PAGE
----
Hubris Alert: Recent Internet Events

How far one could call it an upside to the locking down of the world (and in fairness, if in the longer term it leads to less needless business travel, that is a good thing), but everyone now seems to be organising online talks, webinars and the like. It does mean that we get to talk to and hear from people all over, without a single passport stamp. Anyway, here are some recent ones in which I was involved:


A webinar held by the Clingendael Institute’s new Russia & Eastern Europe Centre (CREEC), 26 May 2020


Webinar with the Center for the Study of the Presidency & Congress’s Mike Rogers Center for Intelligence & Global Affairs, 4 June 2020


Talk on Russian foreign policy and ‘active measures’ for the Institute of International Relations Prague, 5 June 2020


Short webcast interview for the Centre for Historical Analysis and Conflict Research at the Royal Military Academy Sandhurst, 9 June 2020

Russian Newspaper Coverage of the US Time of Troubles

Seeing America tear itself apart again is a depressing sight; watching police wade into protesters along streets where I’ve walked my dog or eaten ice cream gives it a particular poignancy. I’ve already received some media requests for comment on Russia’s ‘role’ in the current US conflagration. (What to call; it? ‘Riots’ puts the blame squarely on the protesters, which is hardly accurate. That Russian word bunt, or explosion of violence works perhaps. Even better, smutnoe vremya, ‘time of troubles’) The common themes from US journalists seem to be (1) what is the Russian role in instigating the violence and (2) how are the Russians spinning and enjoying the sight of America in flames. What a sad insight into the knee-jerk assumptions in play.

Of course, you can absolutely count on Moscow using this the next time America wants to lecture Russia on human rights and police abuses, and I am sure there are some examples of toxic propaganda on both sides being magnified by Russian-linked or -sympathetic channels. But I have seen no evidence of anything more than that, and the almost touchingly-lunatic nonsense we have seen on the net of police departments being brainwashed into violent abuses by Russian military intelligence (I’m not going to magnify it with a link – if you really must, do Google it) says much more about contemporary desperation to find an outside force to blame than anything else.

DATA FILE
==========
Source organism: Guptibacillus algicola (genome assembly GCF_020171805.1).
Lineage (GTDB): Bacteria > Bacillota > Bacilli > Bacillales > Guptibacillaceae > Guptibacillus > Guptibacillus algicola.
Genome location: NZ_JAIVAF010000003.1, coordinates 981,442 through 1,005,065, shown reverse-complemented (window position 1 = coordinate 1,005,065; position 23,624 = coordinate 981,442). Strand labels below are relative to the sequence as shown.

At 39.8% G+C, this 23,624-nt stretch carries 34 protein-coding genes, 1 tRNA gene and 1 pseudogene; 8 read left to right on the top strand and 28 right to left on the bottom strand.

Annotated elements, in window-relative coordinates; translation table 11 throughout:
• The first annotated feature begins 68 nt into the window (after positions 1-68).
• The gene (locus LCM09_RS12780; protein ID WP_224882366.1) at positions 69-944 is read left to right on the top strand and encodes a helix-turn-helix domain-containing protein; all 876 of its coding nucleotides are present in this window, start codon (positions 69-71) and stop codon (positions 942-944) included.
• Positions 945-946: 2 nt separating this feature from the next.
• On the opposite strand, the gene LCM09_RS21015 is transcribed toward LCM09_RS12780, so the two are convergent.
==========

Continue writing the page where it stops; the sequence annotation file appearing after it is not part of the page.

But on the media coverage, looking at Russia’s newspapers, at least, what strikes me is that actually it is relatively low-key and factual. The story tends to be some way down the running order (the SpaceX shuttle mission gets more play), and pretty factual. Let’s see:

The government newspaper Rossiiskaya Gazeta headlines its story ‘Trump hid in a bunker during riots in Washington‘ (hang on, wasn’t he meant to be Putin’s willing acolyte?)

Izvestiya, another government-close paper and one often inclined to waspishness, again provides a pretty factual account under the title ‘More than 4 thousand people arrested during the riots in the United States.’

The tabloid Komsomolskaya Pravda takes a different, personal approach, interviewing ‘Nina’, a migrant who had moved from Berdsk to Minneapolis, ground zero of the current troubles: ‘This city never seemed to the girl criminal and troubled, even the coronavirus did not frighten the Siberian woman.’ Now, ‘a Russian girl describes the pogroms in Minneapolis.’ It is obviously more emotive, but frankly not that different from so many eyewitness accounts we are hearing, and nor is there an obvious bias. As she concludes, ‘I don’t know how to react. On the one hand, the police are to blame. On the other hand, I do not support the riots.’